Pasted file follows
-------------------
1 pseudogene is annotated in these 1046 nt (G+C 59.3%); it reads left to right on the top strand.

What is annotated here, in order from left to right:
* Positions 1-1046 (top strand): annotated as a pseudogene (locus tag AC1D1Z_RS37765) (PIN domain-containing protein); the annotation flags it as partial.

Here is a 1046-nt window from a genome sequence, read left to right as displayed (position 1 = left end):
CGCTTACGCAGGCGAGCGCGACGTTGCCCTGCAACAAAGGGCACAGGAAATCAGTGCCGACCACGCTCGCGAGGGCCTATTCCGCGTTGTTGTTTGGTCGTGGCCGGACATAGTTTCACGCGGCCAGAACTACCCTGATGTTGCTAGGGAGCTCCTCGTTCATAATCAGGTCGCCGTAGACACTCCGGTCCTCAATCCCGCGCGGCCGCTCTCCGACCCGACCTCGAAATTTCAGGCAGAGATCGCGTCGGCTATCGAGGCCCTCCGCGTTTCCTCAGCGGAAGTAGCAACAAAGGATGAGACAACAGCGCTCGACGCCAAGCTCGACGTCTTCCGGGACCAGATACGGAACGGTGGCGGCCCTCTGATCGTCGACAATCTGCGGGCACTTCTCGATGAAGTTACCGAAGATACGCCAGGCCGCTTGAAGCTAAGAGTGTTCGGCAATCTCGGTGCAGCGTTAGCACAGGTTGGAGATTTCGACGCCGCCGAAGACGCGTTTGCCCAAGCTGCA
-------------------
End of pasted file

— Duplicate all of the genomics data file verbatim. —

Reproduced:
1 pseudogene is annotated in these 1046 nt (G+C 59.3%); it reads left to right on the top strand.

What is annotated here, in order from left to right:
* Positions 1-1046 (top strand): annotated as a pseudogene (locus tag AC1D1Z_RS37765) (PIN domain-containing protein); the annotation flags it as partial.

Here is a 1046-nt window from a genome sequence, read left to right as displayed (position 1 = left end):
CGCTTACGCAGGCGAGCGCGACGTTGCCCTGCAACAAAGGGCACAGGAAATCAGTGCCGACCACGCTCGCGAGGGCCTATTCCGCGTTGTTGTTTGGTCGTGGCCGGACATAGTTTCACGCGGCCAGAACTACCCTGATGTTGCTAGGGAGCTCCTCGTTCATAATCAGGTCGCCGTAGACACTCCGGTCCTCAATCCCGCGCGGCCGCTCTCCGACCCGACCTCGAAATTTCAGGCAGAGATCGCGTCGGCTATCGAGGCCCTCCGCGTTTCCTCAGCGGAAGTAGCAACAAAGGATGAGACAACAGCGCTCGACGCCAAGCTCGACGTCTTCCGGGACCAGATACGGAACGGTGGCGGCCCTCTGATCGTCGACAATCTGCGGGCACTTCTCGATGAAGTTACCGAAGATACGCCAGGCCGCTTGAAGCTAAGAGTGTTCGGCAATCTCGGTGCAGCGTTAGCACAGGTTGGAGATTTCGACGCCGCCGAAGACGCGTTTGCCCAAGCTGCA